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Talking Reproductive Empowerment with Erica Chidi Cohen

Talking Reproductive Empowerment with Erica Chidi Cohen

Located on an unassuming stretch of West Pico Boulevard, LOOM is a gathering space and educational resource for reproductive empowerment. Founders Erica Chidi Cohen and Quinn Lundberg value access to education without judgement with an intersectional focus. LOOM offers classes, coaching and community through every stage of reproduction, pregnancy and parenting. We’re so excited about our first baby gift collection (coming soon!) and since our initial design phases, we’ve had babies on the brain. With that in mind, we paid a visit to LOOM co-founder and doula Erica Chidi Cohen. With its curvilinear structure, natural light, warm wood accents and flourishing houseplants, the space is truly peaceful and serene. Erica spoke with candor about her work with LOOM, the future of reproductive health, and why the only thing you can count on is change. XXJKE

Rip & Tan: Tell us a little bit about your background. How did you get into maternal health services? Was there a specific experience or event that inspired you to pursue your path?

Erica Chidi Cohen: I wouldn’t say there was a singular experience that inspired me, but a constant inspiration that was in my life due to my parents. My father is a doctor, and my mother is a nurse, and I grew up in a home that was very much connected to health services, well-being, and taking care of people. I think it was that exposure throughout my life that really informed my interest in health and well-being. I was very drawn to becoming a midwife, and it was en route to pursuing that, that I found out about doulas. I really felt that the work of a doula mirrored a blend of my current skill set in that doulas are able to create relationships and emotionally support clients and educate them. That really resonated with me.  

Rip & Tan: Can you tell us about LOOM’s offerings and what it means to be a member?

ECC: LOOM provides education and community for reproductive empowerment, pregnancy, and parenting. Our membership is free and open to everyone. We offer a diverse range of programming that can support people that are having painful periods or are looking to learn more about their menstrual cycle and build sex positivity. Or if you’re expecting, we have our childbirth education, baby care basics and infant feeding basics. For new mothers we have a class called Mother + Baby, which is our modern version of Mommy & Me, What I love about our approach is that it’s inclusive and accessible. To be a member at LOOM is to be a part of our growing community and feel supported and connected to other like-minded people.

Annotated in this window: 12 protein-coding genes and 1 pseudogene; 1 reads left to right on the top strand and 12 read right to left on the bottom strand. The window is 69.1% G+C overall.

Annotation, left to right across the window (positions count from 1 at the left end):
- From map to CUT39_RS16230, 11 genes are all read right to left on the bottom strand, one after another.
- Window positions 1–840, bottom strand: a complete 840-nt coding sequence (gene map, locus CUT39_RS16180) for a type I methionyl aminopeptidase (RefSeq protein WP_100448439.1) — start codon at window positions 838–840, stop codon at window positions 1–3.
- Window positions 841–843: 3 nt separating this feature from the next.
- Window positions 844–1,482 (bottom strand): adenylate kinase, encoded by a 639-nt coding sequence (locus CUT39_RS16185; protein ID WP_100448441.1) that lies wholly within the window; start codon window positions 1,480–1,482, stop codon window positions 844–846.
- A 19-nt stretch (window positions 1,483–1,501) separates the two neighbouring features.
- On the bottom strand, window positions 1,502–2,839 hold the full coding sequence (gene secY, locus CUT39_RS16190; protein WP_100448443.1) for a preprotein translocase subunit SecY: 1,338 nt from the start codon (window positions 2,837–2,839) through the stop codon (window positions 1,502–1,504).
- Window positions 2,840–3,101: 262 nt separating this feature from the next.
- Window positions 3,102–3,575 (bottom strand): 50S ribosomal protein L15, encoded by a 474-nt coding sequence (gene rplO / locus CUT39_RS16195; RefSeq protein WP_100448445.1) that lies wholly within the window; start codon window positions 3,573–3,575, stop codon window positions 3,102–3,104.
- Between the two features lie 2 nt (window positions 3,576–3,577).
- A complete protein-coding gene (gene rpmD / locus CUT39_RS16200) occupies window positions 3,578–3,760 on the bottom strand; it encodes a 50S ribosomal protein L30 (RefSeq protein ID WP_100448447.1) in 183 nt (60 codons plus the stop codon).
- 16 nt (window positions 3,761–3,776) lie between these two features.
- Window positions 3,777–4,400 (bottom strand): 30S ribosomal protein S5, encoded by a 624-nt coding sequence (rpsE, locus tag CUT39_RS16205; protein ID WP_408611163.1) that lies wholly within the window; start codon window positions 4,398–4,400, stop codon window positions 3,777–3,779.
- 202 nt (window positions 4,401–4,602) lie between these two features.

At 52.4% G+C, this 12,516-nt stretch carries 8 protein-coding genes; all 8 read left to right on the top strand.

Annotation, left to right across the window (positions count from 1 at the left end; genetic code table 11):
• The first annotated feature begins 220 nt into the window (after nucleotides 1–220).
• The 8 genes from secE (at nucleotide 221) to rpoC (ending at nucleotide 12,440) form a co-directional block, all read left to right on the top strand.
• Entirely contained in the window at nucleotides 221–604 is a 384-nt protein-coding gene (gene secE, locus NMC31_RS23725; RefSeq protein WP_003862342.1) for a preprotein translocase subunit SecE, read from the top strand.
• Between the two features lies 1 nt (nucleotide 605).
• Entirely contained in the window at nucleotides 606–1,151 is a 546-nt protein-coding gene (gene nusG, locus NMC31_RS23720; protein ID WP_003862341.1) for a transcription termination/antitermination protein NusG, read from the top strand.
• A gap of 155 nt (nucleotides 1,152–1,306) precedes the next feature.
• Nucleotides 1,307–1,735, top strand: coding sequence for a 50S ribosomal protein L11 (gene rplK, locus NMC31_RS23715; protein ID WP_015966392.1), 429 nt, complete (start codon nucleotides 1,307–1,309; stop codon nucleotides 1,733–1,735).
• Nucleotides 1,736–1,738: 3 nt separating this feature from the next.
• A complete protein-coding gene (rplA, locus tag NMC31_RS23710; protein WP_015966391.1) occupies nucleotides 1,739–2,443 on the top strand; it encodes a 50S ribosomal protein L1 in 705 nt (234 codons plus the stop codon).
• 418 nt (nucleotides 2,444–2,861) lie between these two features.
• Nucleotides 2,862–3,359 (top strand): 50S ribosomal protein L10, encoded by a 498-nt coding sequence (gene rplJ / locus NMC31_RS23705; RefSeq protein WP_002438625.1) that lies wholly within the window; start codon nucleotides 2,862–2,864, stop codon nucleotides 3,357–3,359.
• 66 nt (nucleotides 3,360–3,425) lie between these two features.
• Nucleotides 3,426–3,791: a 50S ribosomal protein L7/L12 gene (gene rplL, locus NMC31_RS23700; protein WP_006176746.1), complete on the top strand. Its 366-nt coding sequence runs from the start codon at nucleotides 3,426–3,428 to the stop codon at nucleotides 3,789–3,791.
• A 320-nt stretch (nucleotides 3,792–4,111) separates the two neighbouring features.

Rip & Tan: Explain the various lines of support someone might need throughout their pregnancy and birthing process—what roles do a doctor, doula, midwife play in creating a community?

ECC: Blending various lines of support is ideal if possible, in a sense your team of care providers is an extension of your community. Doulas provide non-medical peer support and can work together synergistically with medical providers, like doctors and midwives. We’re there to provide you with continuous emotional support throughout your pregnancy. We offer education to help you better advocate for yourself and truly understand the birthing process. We prepare you for what to expect in labor and after you have your baby. It can be helpful to have doula whether you’re birthing in a hospital environment, birth center, or at home. Doulas can help keep you motivated and more comfortable during labor through the use of movement, massage, and other hands-on techniques. Also, having doula support during labor has also been shown to reduce the need for interventions.

Rip & Tan: How did you got about creating your community space? What aesthetics or atmospheric touches are important to you in designing a safe, comfortable space for women?

ECC: LOOM is a comfortable space for all people, and it was really vital that we create a calm, soothing space that felt gender-neutral, although women developed the design, so it does tend to have feminine components and touches to it. The aesthetic aim was an environment with gender-neutral coloring, natural light, and spaciousness. We also considered practicality. We wanted LOOM to feel minimal, functional, and warm.

Rip & Tan: How do you see LOOM and female-driven communities like it impacting the future of women’s reproductive health?